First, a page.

So last night I am at Costco and I get a tweet from @danielschuman directing my attention to two new filings by the legal team for former Congressman Aaron Schock, who is facing federal charges arising from, among other things, the allegedly improper use of his Members Representational Allowance to decorate his congressional office in a lavish “Downton Abbey” style. Schock’s attorneys maintain that the government’s allegations are built on a “house of cards” (heh) and are demanding discovery regarding certain aspects of the prosecution case, including whether prosecutors gave erroneous legal instructions to the grand jury about the House Ethics Manual and other House guidelines for official conduct by members of Congress.
The real blockbuster in the Schock motions, though, was the revelation that the FBI had recruited a congressional staffer in Schock’s district office to act as a confidential informant and, get this, wear a wire while having conversations with Schock and other members of his staff. The CI also allegedly seized or attempted to seize various documents from Schock’s office for the government’s benefit.
Schock’s team is livid, and I can’t say that I blame them. Bear in mind that the House Counsel has long taken the position that the FBI should go through its office to request or schedule interviews with members, officers or employees of the House related to official conduct. (The FBI supposedly agreed to this in the early 1990s, but, if so, this agreement has often been honored in the breach). The purpose of this procedure is to ensure that interviewees have the opportunity to be represented by counsel and that they understand the rights and obligations arising from their congressional service. For the FBI to not merely conduct an ex parte interview (which it has done before), but to turn a congressional staffer into an informant who secretly records conversations with his boss and colleagues, seems like a flagrant violation of the norms of conduct that have guided executive-legislative branch relations in the post-Watergate era. It is different, for example, than Abscam (controversial itself at the time), which involved third parties who were not subject to congressional rules and who did not enjoy a legislative relationship of trust and confidence with their targets.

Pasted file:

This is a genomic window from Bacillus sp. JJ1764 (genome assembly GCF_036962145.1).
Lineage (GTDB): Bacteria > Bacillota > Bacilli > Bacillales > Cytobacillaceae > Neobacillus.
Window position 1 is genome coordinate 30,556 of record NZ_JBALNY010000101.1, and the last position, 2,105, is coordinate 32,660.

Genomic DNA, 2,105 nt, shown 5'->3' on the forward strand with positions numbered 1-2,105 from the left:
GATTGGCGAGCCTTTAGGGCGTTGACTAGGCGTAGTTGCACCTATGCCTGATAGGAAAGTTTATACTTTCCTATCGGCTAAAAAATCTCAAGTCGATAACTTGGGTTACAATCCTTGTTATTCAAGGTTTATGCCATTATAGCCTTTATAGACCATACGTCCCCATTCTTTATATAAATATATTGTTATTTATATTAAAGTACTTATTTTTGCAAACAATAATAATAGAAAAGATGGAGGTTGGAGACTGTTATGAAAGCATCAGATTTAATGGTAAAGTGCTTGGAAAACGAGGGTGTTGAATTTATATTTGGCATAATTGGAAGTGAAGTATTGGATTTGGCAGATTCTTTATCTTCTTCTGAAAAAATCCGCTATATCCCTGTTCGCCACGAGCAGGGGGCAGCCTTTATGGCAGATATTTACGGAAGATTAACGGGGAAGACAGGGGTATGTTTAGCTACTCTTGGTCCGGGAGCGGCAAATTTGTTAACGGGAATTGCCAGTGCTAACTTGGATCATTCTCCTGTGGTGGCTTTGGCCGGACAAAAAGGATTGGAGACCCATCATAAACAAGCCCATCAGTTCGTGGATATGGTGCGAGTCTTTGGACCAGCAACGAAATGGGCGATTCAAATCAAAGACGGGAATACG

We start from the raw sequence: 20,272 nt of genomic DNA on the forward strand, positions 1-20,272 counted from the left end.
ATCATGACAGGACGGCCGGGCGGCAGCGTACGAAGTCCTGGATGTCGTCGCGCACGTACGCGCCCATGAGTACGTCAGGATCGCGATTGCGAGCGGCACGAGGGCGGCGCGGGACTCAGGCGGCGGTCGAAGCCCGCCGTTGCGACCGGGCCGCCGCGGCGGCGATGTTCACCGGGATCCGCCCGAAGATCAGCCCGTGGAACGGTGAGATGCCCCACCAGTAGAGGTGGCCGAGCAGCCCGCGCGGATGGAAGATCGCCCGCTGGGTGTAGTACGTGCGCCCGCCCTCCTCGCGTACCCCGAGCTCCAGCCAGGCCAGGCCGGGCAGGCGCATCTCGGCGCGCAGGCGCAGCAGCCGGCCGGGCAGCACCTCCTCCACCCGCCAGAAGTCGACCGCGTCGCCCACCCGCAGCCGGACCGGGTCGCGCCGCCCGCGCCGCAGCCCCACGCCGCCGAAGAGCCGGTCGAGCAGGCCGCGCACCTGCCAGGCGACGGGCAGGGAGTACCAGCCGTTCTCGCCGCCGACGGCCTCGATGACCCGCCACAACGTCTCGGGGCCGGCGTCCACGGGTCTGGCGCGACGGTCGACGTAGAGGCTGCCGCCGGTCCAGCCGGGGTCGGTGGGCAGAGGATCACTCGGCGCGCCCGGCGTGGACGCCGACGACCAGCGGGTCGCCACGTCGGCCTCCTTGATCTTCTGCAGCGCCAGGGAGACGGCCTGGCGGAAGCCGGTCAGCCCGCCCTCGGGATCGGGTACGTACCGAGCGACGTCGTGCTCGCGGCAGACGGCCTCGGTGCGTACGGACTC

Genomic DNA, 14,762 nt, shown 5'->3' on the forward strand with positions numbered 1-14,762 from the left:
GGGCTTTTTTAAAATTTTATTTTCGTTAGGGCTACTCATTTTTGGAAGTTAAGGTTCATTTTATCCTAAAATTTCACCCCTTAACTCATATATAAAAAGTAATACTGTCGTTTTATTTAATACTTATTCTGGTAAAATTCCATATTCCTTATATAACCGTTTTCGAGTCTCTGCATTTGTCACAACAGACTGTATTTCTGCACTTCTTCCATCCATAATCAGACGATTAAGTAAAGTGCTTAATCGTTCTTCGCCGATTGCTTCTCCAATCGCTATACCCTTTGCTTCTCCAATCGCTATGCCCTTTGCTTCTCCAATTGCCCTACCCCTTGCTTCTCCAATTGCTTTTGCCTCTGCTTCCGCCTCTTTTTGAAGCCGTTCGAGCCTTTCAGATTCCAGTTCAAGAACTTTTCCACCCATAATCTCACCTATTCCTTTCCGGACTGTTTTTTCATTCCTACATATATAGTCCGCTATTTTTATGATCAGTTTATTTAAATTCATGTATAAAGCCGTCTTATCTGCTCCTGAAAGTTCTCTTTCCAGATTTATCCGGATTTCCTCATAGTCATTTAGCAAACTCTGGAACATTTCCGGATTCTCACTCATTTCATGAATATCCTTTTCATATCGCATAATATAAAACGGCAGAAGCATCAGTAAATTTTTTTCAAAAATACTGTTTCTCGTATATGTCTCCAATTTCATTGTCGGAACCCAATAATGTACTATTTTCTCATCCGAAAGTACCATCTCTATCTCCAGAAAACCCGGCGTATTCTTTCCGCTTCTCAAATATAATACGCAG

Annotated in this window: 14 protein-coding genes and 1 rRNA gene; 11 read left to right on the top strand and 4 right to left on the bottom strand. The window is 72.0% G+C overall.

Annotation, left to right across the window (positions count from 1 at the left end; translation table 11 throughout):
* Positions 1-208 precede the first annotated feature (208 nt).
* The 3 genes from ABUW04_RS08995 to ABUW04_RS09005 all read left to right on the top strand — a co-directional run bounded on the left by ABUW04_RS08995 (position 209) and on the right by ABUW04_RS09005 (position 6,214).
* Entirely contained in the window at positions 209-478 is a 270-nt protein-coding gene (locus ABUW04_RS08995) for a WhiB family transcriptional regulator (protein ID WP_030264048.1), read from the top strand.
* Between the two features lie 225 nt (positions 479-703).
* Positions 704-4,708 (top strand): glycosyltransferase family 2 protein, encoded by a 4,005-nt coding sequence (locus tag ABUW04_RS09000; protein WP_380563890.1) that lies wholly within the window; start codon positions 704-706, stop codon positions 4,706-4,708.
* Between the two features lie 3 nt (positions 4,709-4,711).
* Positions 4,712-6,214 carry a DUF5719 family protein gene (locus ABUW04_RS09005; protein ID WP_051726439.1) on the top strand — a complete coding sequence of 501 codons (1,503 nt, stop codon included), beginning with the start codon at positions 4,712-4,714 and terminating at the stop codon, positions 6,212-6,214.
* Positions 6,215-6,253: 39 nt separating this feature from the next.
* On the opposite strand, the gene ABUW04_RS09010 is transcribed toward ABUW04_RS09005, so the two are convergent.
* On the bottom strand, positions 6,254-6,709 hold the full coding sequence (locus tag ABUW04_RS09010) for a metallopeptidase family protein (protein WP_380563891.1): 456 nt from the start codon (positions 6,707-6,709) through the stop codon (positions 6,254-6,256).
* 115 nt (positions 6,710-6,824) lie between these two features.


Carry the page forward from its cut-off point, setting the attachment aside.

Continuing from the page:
A more difficult question is whether this breach of norms amounts to a legal violation that can be enforced in Schock’s criminal case. Schock’s lawyers argue that the government’s actions may constitute “violations of separation of powers principles, including those embodied in Speech or Debate jurisprudence” and assert that “the CI presented a direct threat to Mr. Schock’s Speech or Debate privilege.” They also contend, somewhat more directly, that by “us[ing] the CI to intrude upon Mr. Schock’s Office, to listen to and record conversations with Mr. Schock and his staffers, and to seize documents from with Mr. Schock’s Congressional Office,” the government “violated the Constitutional privilege against executive interference granted to all Members of Congress by the Speech or Debate Clause.”
The government’s alleged actions (and I should note my comments are based solely on what Schock’s lawyers have represented) certainly implicate fundamental concerns of the Speech or Debate Clause, but for reasons I have discussed before (see here for example), I am not sure they constituted violations of the Clause itself, at least as it has been interpreted by the courts. A Speech or Debate analysis would ask whether the government was prohibited from capturing, whether through the testimony of the CI, the secret recordings or pilfered documents, discussions of a legislative nature. But I don’t think that is the primary issue here. The bigger issue is the government’s improper use of a legislator’s “alter ego” (as legislative aides are called in the Speech or Debate jurisprudence) to act as a tool of the prosecution (i.e., the executive branch) without any contemplation of how this conflicted with his duties to the congressman and the House (i.e., the legislative branch).
The irony is that Schock’s prosecution rests in part on House rules, guidelines and norms of conduct (many of which his lawyers claim are not so clear). I am not aware of any specific House rule or guideline that prohibits a staffer from secretly recording his boss or stealing office documents to hand over to the government, but I think there is a decent chance the Ethics Committee would find this to be conduct not reflecting creditably on the House. Maybe the prosecutors should have sought an advisory opinion before they started down this path.
I may have further comments on this as things progress, but these are my initial reactions.